"Then He came to Bethsaida; and they brought a blind man to Him, and begged Him to touch him. So He took the blind man by the hand and led him out of the town. And when He had spit on his eyes and put His hands on him, He asked him if he saw anything. And he looked up and said, 'I see men like trees, walking.' Then He put His hands on his eyes again and made him look up. And he was restored and saw everyone clearly. Then He sent him away to his house, saying, 'Neither go into the town, nor tell anyone in the town.'"
As this narrative unfolds, a blind man is brought to Jesus. Our Lord had already healed many blind men, but the miracle He would perform here would be distinct. Jesus preferred to heal the man privately (cf. Mark 7:33), so he took him aside and led him out of town.
Jesus then proceeded to spit in the man's eyes. Can you imagine a doctor doing such to a patient today? Why would Jesus do this? It seems unlikely that the spit would have anything to do with the miraculous cure, but since we have no understanding of how this (or any) miracle worked, we cannot discount the possibility. It is reasonable to suggest that the purpose of the saliva was to soften and soothe the man's eyes, which were probably sore. If Jesus used spit on the man's eyes simply because of compassion, then another lesson is suggested; that is, miracles were not used for a task that could be accomplished by natural means.
After laying His hands on him, Jesus asked the man if he saw anything. The man responded in Mark 8:24 - "I see men like trees, walking." This statement causes many to think that the man was not born blind since he was able to recognize (to some extent) men and trees. However, it also seems very possible that even if the man was born blind he would be able to distinguish between the two because of his tactile experiences with both.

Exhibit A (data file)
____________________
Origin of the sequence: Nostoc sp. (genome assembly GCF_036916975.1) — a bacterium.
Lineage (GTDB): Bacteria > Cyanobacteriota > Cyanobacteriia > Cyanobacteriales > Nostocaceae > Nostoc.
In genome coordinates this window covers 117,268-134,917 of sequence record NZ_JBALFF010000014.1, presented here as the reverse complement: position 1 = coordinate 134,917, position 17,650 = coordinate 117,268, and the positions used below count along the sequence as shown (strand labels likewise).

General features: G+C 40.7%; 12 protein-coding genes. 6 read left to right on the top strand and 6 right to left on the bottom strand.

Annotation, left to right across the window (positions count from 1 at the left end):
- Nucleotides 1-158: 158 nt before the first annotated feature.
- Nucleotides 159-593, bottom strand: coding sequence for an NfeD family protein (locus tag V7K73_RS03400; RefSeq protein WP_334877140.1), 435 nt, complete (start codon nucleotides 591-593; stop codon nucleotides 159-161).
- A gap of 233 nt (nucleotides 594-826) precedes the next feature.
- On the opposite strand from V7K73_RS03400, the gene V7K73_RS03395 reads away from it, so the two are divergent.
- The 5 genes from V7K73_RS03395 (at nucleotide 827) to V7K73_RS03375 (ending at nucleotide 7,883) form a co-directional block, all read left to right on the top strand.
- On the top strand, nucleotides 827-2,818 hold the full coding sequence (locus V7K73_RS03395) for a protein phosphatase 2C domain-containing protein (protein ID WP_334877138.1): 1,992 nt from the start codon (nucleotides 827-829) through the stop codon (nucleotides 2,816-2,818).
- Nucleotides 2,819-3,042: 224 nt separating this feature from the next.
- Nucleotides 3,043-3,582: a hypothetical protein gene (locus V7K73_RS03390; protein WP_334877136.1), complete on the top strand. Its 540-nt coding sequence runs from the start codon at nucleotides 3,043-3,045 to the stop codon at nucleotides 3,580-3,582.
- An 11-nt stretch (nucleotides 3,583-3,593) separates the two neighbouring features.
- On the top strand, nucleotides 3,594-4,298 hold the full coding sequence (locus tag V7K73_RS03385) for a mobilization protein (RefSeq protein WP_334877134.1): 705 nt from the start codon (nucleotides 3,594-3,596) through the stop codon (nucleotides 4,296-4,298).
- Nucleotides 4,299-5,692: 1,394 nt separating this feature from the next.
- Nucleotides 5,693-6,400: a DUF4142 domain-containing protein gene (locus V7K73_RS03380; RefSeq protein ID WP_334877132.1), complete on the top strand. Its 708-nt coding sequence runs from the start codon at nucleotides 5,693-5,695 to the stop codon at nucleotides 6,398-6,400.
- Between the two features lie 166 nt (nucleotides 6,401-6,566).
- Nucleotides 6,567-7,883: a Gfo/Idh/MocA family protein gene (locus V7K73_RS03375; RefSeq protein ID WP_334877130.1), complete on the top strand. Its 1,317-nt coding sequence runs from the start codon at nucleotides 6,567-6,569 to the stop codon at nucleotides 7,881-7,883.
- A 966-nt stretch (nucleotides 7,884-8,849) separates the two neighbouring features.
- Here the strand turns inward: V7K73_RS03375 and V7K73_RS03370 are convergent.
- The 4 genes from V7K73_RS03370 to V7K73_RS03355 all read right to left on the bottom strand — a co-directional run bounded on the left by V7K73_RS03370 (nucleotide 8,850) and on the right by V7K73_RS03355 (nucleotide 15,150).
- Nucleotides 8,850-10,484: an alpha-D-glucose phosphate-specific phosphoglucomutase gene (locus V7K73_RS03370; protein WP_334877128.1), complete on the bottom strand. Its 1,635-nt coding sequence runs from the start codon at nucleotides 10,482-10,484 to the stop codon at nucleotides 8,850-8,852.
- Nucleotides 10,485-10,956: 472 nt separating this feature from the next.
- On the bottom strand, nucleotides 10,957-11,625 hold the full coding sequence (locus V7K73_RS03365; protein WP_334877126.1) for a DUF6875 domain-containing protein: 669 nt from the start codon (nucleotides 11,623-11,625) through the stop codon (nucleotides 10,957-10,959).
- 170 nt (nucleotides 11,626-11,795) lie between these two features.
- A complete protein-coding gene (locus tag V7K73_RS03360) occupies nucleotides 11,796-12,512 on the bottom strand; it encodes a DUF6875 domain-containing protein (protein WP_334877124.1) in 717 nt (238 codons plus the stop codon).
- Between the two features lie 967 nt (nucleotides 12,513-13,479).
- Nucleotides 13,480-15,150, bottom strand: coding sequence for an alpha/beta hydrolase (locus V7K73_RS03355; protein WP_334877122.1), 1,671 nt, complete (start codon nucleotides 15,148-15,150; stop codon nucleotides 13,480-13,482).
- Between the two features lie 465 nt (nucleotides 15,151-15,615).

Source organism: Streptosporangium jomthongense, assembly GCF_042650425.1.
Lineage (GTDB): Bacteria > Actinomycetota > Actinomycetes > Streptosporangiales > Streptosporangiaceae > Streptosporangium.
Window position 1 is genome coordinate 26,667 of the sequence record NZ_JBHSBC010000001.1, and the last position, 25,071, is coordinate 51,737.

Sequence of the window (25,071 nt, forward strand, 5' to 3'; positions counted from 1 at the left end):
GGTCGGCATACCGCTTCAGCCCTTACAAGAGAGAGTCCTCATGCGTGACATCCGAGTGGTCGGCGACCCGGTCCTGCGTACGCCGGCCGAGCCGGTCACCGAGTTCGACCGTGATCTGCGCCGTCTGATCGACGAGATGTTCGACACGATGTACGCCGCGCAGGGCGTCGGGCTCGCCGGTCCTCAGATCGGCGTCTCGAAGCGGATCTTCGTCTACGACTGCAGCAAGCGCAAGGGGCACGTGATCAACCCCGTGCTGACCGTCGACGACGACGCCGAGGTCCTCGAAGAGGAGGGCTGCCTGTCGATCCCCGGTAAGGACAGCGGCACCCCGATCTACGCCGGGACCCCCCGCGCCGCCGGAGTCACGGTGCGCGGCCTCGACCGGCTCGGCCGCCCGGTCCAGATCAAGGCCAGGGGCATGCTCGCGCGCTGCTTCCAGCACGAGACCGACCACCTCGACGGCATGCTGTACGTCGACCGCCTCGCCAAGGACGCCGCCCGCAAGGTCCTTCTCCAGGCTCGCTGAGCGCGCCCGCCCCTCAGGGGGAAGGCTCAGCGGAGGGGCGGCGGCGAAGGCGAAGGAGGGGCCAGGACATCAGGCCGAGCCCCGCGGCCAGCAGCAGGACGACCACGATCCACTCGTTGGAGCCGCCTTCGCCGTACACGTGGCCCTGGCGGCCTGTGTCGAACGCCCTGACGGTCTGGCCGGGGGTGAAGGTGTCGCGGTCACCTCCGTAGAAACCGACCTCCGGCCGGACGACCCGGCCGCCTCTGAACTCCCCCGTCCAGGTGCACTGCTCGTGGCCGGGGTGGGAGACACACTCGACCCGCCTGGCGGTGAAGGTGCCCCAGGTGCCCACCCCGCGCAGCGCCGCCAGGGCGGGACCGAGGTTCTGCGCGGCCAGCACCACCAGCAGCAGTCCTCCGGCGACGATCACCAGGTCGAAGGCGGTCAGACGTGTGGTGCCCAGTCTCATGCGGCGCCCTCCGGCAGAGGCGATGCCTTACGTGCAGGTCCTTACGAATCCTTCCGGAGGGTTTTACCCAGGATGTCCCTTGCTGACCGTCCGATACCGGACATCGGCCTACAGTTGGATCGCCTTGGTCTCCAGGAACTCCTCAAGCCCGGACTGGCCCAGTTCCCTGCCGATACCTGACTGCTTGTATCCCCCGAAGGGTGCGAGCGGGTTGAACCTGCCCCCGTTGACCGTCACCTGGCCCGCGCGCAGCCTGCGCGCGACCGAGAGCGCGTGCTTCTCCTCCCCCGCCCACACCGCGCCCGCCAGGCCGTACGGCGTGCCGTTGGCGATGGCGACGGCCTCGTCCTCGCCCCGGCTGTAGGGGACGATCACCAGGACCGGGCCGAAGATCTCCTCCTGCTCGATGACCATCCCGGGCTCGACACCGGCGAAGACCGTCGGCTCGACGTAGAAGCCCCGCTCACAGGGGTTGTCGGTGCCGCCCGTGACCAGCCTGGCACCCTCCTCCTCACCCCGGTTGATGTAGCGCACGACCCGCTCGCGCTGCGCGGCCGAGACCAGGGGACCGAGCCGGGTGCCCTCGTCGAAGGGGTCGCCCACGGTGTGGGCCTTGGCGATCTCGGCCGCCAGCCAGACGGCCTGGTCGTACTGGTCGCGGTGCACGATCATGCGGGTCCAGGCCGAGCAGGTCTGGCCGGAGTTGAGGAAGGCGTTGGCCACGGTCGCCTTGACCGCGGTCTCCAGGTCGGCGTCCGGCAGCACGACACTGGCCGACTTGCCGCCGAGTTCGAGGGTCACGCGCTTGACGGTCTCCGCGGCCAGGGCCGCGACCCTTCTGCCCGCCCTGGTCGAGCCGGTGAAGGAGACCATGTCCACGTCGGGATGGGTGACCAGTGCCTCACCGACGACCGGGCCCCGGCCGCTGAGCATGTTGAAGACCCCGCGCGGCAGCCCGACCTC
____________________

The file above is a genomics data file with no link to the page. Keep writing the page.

"Then He put His hands on his eyes again and made him look up. And he was restored and saw everyone clearly" (Mark 8:25). This miracle is unique among all of the recorded miracles of Jesus in that it was done in two-parts. Many scholars suggest that Jesus healed this man in two stages to show that He had complete control over His miracles. If He chose to heal instantly, He could; but, if He chose to heal in stages, He could do that too. Jesus didn't fail in performing the miracle the first time; He merely chose to heal the man progressively.
Although the above interpretation is certainly correct, I personally believe there is more to this issue. There is a phenomenon known by neurologists as agnosia which may offer some insight into understanding the two-step process of this miracle. Agnosia is when an individual, though his sensory powers are not impaired in any way, becomes conceptually (not perceptually) blind (e.g., his eyes work perfectly, but when he looks at a staircase he sees nothing but a flat surface of parallel and criss-crossing lines, not solid objects going up and coming down in three-dimensional space). If it is the case that this blind man had never seen, is it not possible that Jesus completely restored his perceptual sight the first time, yet since the man had never interacted with the world by sight, it was very confusing to him? Humans who are born with sight gradually learn from infancy how to conceptually understand the stimuli that are taken in through the eyes. But, if an adult who has never seen is suddenly able to see, he would be overwhelmed by the "visual chaos" of his surroundings. It would take a great deal of time and effort for him to learn how to comprehend the information his eyes are relaying to his brain (e.g., color, distance, shape, shadow, texture, etc.). Thus, I believe that in the second stage Jesus miraculously "recalibrated" the man's brain, so to speak, so he would understand what he was seeing (i.e., He instantaneously gave him the conceptual understanding necessary to interpret what he was seeing).
Whichever view one prefers, the fact is unchanged that Jesus performed another amazing miracle. Praise be to the Lord Jesus Christ for His compassion and power!